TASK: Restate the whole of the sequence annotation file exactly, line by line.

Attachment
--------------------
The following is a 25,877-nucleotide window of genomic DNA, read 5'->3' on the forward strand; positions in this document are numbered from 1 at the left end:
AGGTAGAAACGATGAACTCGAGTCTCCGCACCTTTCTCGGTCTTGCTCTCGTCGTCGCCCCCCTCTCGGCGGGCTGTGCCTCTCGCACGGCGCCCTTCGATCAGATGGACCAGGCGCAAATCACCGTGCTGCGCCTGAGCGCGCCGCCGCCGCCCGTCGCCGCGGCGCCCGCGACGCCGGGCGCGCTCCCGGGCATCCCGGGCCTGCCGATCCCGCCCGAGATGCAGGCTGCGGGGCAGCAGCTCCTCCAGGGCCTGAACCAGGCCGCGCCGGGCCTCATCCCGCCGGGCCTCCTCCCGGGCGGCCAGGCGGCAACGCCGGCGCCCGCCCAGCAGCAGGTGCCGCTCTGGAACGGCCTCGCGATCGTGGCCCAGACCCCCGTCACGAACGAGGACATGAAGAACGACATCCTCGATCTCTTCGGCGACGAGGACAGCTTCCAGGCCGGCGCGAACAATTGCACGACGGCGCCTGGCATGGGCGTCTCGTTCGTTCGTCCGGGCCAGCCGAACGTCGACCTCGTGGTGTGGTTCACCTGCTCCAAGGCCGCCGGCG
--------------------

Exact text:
The following is a 25,877-nucleotide window of genomic DNA, read 5'->3' on the forward strand; positions in this document are numbered from 1 at the left end:
AGGTAGAAACGATGAACTCGAGTCTCCGCACCTTTCTCGGTCTTGCTCTCGTCGTCGCCCCCCTCTCGGCGGGCTGTGCCTCTCGCACGGCGCCCTTCGATCAGATGGACCAGGCGCAAATCACCGTGCTGCGCCTGAGCGCGCCGCCGCCGCCCGTCGCCGCGGCGCCCGCGACGCCGGGCGCGCTCCCGGGCATCCCGGGCCTGCCGATCCCGCCCGAGATGCAGGCTGCGGGGCAGCAGCTCCTCCAGGGCCTGAACCAGGCCGCGCCGGGCCTCATCCCGCCGGGCCTCCTCCCGGGCGGCCAGGCGGCAACGCCGGCGCCCGCCCAGCAGCAGGTGCCGCTCTGGAACGGCCTCGCGATCGTGGCCCAGACCCCCGTCACGAACGAGGACATGAAGAACGACATCCTCGATCTCTTCGGCGACGAGGACAGCTTCCAGGCCGGCGCGAACAATTGCACGACGGCGCCTGGCATGGGCGTCTCGTTCGTTCGTCCGGGCCAGCCGAACGTCGACCTCGTGGTGTGGTTCACCTGCTCCAAGGCCGCCGGCG